Dismissals on conduct grounds
If you find that an employee has been involved in an incident of misconduct, the action you take depends on how serious it was. For example:
- If the misconduct relates to a minor issue, the penalty for a first offence would normally be a verbal warning. This would be followed by a written warning if the offence is repeated within a specified timescale. Further occurrences would result in a final written warning and ultimately dismissal if repeated again.
- If the misconduct relates to a more serious issue, the employer may issue a final written warning for a first offence followed by dismissal for any further repeat of the offence within a specified time scale.
- The Labour Relations Agency (LRA) Code of Practice applies the statutory procedures to the issue of warnings as a matter of good practice.
- If the misconduct is of a very serious nature, the employer may dismiss for a first offence.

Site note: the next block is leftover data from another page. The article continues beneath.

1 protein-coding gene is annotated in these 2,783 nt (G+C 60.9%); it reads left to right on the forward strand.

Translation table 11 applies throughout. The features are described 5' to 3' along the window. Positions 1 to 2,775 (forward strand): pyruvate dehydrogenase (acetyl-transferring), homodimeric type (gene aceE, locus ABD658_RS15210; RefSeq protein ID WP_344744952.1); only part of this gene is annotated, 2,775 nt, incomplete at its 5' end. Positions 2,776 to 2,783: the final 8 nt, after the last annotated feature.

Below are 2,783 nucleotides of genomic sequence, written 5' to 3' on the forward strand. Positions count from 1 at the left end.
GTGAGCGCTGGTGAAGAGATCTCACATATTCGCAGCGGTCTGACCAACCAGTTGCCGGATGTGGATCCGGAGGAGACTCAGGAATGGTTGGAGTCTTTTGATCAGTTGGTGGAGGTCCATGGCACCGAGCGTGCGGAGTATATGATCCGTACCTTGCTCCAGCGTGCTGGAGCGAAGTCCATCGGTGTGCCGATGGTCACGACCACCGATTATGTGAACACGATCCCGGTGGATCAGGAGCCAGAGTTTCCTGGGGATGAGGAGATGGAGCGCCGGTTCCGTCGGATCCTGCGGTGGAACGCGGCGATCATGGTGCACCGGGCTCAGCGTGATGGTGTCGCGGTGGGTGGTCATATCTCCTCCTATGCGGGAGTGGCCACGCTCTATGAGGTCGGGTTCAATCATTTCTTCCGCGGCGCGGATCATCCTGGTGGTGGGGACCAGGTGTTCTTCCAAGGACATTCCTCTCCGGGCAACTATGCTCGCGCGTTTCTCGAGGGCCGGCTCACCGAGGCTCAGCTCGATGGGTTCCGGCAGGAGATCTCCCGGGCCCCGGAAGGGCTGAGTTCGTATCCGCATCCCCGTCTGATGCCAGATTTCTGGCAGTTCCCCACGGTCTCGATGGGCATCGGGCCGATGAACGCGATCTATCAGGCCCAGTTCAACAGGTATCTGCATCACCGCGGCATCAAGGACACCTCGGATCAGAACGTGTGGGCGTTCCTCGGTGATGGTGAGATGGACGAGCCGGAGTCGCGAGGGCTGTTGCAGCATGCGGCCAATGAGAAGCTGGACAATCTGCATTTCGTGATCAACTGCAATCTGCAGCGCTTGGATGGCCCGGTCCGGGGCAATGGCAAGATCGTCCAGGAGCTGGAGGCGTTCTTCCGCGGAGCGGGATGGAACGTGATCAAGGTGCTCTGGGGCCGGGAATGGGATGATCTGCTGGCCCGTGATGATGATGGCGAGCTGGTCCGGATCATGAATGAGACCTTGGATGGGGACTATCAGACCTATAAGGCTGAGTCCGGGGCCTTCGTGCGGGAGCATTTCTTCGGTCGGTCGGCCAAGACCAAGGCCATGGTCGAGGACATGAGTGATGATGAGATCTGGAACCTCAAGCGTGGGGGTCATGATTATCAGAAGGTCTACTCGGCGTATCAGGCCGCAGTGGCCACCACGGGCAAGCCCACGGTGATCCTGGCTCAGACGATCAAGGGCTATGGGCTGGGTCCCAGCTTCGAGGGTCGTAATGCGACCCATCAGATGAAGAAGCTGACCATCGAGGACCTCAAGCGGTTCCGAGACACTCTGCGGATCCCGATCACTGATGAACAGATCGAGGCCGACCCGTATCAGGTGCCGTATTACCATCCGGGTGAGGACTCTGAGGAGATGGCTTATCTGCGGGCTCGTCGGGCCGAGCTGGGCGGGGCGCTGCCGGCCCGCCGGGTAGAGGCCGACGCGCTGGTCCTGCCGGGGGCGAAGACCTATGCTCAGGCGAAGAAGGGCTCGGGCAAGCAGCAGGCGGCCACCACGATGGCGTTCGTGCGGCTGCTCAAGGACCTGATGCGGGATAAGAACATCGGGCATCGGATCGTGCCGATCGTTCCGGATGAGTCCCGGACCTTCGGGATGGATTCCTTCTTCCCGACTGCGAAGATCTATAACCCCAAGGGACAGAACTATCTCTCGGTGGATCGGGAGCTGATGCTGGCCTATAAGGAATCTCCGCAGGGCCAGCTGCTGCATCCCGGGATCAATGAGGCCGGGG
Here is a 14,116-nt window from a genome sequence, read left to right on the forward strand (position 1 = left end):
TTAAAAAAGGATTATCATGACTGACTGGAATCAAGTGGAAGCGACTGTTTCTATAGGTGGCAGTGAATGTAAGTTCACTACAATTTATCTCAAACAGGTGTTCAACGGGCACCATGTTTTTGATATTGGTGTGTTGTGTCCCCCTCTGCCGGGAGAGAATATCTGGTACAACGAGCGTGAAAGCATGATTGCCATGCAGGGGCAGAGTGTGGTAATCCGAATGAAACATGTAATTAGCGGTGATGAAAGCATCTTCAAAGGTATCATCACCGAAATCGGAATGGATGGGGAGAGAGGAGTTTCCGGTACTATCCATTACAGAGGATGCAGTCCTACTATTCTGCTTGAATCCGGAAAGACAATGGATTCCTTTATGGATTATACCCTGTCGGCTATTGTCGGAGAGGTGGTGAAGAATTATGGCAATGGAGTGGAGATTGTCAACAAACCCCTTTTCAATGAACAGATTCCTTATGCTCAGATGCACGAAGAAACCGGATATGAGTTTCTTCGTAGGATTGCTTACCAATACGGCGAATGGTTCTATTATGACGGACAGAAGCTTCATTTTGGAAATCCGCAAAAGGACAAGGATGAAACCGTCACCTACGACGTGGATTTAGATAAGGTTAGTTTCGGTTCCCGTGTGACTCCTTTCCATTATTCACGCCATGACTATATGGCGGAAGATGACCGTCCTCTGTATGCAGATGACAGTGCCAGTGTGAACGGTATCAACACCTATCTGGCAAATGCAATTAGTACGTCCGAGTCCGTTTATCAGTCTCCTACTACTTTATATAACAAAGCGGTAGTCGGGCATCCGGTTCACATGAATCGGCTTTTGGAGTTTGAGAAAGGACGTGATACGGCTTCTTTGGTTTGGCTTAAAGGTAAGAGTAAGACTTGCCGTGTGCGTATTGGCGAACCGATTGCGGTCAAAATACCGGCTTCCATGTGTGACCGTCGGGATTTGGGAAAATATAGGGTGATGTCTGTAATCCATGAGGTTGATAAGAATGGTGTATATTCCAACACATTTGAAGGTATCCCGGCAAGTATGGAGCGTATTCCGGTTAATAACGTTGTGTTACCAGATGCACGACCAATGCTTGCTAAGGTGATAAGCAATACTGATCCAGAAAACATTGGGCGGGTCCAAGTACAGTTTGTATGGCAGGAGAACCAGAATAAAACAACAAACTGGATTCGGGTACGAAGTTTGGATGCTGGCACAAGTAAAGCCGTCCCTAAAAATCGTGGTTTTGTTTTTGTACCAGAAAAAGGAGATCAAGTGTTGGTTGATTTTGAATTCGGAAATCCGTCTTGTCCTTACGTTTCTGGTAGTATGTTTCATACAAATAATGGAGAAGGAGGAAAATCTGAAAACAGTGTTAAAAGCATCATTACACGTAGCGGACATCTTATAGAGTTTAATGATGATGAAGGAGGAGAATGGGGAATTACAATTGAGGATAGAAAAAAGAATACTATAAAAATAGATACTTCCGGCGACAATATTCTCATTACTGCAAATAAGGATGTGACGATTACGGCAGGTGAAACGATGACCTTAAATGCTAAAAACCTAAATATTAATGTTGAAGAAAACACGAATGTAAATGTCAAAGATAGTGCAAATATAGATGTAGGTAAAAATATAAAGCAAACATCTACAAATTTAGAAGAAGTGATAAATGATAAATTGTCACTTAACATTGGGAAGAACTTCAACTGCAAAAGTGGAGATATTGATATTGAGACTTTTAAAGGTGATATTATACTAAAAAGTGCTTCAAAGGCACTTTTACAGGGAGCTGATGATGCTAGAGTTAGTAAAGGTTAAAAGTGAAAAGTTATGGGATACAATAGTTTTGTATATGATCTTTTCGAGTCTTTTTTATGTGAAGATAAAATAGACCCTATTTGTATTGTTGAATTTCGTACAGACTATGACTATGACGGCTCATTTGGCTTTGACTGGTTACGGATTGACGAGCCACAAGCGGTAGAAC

- No disciplinary action should be taken until there has been a thorough investigation into the alleged misconduct.
- Details of the alleged misconduct should be set out in writing and given to the employee prior to any hearing taking place.
- The employee must be offered the right to appeal against any decision taken within the formal procedure
- Throughout the formal process, employees have the right to be accompanied to all meetings and appeal meetings and to appeal to a more senior manager - ideally one not involved in the initial meetings
- The LRA Code of Practice on Disciplinary and Grievance Procedures recommends that verbal warnings would remain on file for a six month period and written warnings for a 12 month period.
Discipline and dismissal have a statutory procedure which must be followed and if it is not, where it applies, this may result in a finding of automatic unfair dismissal.